22.: mill to ricardo 1[Answered by 23] - David Ricardo, The Works and Correspondence of David Ricardo, Vol. 6 Letters 1810-1815 
The Works and Correspondence of David Ricardo, ed. Piero Sraffa with the Collaboration of M.H. Dobb (Indianapolis: Liberty Fund, 2005). Vol. 6 Letters 1810-1815.
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First published by Cambridge University Press in 1951. Copyright 1951, 1952, 1955, 1973 by the Royal Economic Society. This edition of The Works and Correspondence of David Ricardo is published by Liberty Fund, Inc., under license from the Royal Economic Society.
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mill to ricardo
[Answered by 23]
Barrow Green House Godstone—Surry 22 Septr. 1811
My dear Sir
First and foremost this letter is intended to operate as a memento to both of us, that neither is dead. But in the next place it has another purpose which you will learn by and bye.
In pursuance of the first purpose, you are to learn that here we are all, extremely well, enjoying much this delightful weather, and very much your friends. The first thing of a newspaper which is looked at every morning is the price of Omnium; which has behaved itself so well since we came here, that we are in pretty good humour with it. I know not that any of us has been more deeply interested in its operations than Mr. Bentham, who was in real distress about you at one time; and it required all I could say about your steadiness and knowledge of what you was about, to give him comfort. He has renewed and solemnly confirmed his promise to visit you as soon as the weather gets good in spring.
Well—in return for all this information, this very valuable information, we shall want something said about certain persons at Mile End. I do not wish to hear that any harm has befallen them. Some persons, in my place, might say, they wished them all manner of good; that they deserve much; that they are very amiable; that they think of me and behave to me better than I deserve; and so forth. But as for me, I hate flattery. Besides, I have not forgot a certain trimming I was treated with. No, no—Praise, indeed! Deserve, or not deserve—Am I obliged to praise wherever people deserve it? People who scold me? I know better things. However, as I said before, I should like to hear a little about them; if they are mending their manners or so; as for example, if Miss Ricardo is getting rid of her sulky, bad temper. There is a family of Ricardos, too, at Islington, whom I hate very much—if you can tell me that any mischief has befallen them, it will be highly satisfactory.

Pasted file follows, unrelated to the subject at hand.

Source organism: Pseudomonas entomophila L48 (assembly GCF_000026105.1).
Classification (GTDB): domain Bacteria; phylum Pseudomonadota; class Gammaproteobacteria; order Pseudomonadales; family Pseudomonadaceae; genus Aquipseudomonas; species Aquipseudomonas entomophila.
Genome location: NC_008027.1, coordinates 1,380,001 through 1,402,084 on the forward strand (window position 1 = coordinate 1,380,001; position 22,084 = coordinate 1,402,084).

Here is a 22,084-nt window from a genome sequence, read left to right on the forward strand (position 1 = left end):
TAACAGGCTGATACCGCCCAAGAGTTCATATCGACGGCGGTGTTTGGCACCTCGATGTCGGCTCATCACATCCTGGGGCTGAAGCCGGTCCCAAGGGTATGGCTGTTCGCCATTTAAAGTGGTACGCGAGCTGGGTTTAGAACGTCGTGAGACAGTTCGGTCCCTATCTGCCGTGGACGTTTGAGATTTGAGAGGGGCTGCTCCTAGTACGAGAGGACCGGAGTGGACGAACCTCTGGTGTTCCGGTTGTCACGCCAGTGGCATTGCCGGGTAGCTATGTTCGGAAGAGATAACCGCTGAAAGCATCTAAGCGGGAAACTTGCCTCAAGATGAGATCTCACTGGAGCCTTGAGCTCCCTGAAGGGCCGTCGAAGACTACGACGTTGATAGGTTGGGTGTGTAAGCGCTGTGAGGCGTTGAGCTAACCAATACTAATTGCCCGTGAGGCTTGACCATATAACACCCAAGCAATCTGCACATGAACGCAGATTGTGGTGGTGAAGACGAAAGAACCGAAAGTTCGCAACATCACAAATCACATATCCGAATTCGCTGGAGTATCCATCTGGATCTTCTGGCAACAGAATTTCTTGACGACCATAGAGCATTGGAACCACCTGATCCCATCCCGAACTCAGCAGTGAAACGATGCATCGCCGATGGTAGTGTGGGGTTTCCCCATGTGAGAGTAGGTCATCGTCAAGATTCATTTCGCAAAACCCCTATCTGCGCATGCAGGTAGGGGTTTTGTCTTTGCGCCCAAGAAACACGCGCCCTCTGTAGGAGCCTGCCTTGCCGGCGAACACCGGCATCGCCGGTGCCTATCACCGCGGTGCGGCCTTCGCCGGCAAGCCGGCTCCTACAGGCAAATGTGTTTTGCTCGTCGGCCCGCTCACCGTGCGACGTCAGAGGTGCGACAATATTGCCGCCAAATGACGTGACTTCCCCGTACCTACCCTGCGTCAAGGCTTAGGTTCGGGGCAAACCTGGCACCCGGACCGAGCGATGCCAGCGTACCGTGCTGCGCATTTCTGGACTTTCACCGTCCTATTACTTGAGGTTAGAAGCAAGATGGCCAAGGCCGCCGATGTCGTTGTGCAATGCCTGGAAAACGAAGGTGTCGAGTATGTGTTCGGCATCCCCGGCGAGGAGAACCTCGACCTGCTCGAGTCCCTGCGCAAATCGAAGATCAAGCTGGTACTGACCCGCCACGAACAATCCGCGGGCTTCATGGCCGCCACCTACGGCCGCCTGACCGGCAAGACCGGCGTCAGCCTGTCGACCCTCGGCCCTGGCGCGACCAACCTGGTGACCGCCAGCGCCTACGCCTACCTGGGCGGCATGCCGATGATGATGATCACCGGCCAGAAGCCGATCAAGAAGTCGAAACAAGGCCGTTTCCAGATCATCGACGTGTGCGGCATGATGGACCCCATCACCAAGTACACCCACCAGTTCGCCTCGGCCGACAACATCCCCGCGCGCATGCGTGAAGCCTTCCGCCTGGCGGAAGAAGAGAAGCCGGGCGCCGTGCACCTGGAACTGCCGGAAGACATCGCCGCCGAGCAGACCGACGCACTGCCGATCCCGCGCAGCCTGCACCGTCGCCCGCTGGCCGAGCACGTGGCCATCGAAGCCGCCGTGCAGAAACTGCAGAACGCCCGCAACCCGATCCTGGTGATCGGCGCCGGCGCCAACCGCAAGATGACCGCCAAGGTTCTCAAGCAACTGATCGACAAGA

Now after the first and foremost thing, comes the second and the last; and that is Bullionism. You are to know that before coming down here, Mr. Bentham, hearing that there were opinions of his on the bullion subject, which some friends of his could not digest, had formed a project, that certain dialogues should be held on the subject here, between the parties capable of taking a part in them. As I was looked to, to be the principal spokesman on these occasions, and as I found the discourse was apt, in conversation, to run pretty wide, I thought of setting down upon paper a condensed view of the argument, both as a recapitulating instrument, and as a sort of standard of reference, to keep our conversations to the point by. I began, at odd times, to put my thoughts together for this purpose, and continued writing, by fits and starts, till the thing has grown into considerable size.—It has been pretty successful in producing convictions here; and as I know you would like to read it, and I had an opportunity of sending it to London, I have sent it for your perusal. To tell me what you think of it, after you have read it, will be an additional topic for the letter I expect from you.
It is at Mr. Benthams house Queen Square Place Westminster addressed to you, and I am afraid you will be under the necessity of sending for it.—I have read the Ed. Rev. Bullion article. You will easily guess what I think of it.
The paper I send you, you will find drawn up, as if it were a review. It was done so in consequence of some jesting that had passed in our conversations.
I hope you will write your remarks as you go along—and what are not fit for a letter I shall see when I come to town. The paper itself you may also keep by you till then, if you think it worthy of house room.
I am very truly, My Dear Sir Your friend and sert.
We shall not be in town earlier than the middle of next month—after which it will not be long before I see you.
I have forgot your Throgmorton Street No. so direct to you at the Stock Exchange.
Address to me as per date, 1 st. page